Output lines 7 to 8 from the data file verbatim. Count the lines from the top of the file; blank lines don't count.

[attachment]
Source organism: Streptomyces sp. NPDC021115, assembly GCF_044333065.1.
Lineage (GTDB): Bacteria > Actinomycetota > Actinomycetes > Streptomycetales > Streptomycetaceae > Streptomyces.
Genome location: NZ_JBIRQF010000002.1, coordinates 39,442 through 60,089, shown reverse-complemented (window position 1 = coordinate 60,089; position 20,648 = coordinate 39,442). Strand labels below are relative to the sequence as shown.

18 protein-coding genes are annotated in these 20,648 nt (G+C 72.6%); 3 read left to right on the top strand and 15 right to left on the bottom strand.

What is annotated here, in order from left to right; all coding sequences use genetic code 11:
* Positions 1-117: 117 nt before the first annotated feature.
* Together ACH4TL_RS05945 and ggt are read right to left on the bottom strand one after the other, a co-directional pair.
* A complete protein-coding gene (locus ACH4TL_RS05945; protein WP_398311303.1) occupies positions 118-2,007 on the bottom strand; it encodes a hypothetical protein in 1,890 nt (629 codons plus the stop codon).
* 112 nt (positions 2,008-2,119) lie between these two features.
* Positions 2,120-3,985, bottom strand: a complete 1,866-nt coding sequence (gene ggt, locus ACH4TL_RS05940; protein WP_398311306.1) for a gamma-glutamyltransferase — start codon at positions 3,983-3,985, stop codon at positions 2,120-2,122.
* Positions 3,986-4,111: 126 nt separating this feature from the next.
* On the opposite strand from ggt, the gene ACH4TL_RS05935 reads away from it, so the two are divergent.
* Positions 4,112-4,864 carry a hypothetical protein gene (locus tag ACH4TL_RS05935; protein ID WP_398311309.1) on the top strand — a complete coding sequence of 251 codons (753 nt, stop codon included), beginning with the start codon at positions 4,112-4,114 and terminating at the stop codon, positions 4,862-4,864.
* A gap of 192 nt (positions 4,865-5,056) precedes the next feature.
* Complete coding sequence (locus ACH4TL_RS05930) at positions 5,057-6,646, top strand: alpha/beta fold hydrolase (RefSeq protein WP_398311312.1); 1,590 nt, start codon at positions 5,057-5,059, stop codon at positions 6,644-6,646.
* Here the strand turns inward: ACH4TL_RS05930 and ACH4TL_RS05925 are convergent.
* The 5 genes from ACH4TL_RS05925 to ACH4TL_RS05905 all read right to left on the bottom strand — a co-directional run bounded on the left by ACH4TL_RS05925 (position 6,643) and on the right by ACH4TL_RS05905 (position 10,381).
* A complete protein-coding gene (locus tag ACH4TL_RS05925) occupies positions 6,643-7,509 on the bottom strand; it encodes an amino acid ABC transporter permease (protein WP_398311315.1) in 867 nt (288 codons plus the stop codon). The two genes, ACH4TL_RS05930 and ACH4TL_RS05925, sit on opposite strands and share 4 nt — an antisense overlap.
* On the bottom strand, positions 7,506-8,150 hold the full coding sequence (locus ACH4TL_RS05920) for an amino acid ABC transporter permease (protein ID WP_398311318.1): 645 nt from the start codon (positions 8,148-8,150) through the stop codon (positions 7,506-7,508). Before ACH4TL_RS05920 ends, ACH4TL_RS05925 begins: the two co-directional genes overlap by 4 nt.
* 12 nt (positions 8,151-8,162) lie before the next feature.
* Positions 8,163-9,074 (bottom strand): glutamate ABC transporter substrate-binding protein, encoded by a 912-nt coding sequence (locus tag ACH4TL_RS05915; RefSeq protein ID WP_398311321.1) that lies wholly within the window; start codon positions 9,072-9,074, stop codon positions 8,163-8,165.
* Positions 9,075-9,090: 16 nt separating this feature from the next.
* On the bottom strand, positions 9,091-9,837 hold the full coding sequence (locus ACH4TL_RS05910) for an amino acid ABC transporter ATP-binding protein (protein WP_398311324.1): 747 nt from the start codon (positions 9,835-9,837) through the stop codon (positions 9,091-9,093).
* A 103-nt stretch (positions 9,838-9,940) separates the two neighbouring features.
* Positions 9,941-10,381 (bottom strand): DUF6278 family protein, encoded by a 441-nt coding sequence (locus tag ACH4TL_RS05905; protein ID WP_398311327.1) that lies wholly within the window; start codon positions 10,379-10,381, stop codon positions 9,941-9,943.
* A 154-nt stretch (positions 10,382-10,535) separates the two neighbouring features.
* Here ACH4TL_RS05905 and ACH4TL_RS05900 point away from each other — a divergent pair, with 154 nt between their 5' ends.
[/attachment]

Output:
* Together ACH4TL_RS05945 and ggt are read right to left on the bottom strand one after the other, a co-directional pair.
* A complete protein-coding gene (locus ACH4TL_RS05945; protein WP_398311303.1) occupies positions 118-2,007 on the bottom strand; it encodes a hypothetical protein in 1,890 nt (629 codons plus the stop codon).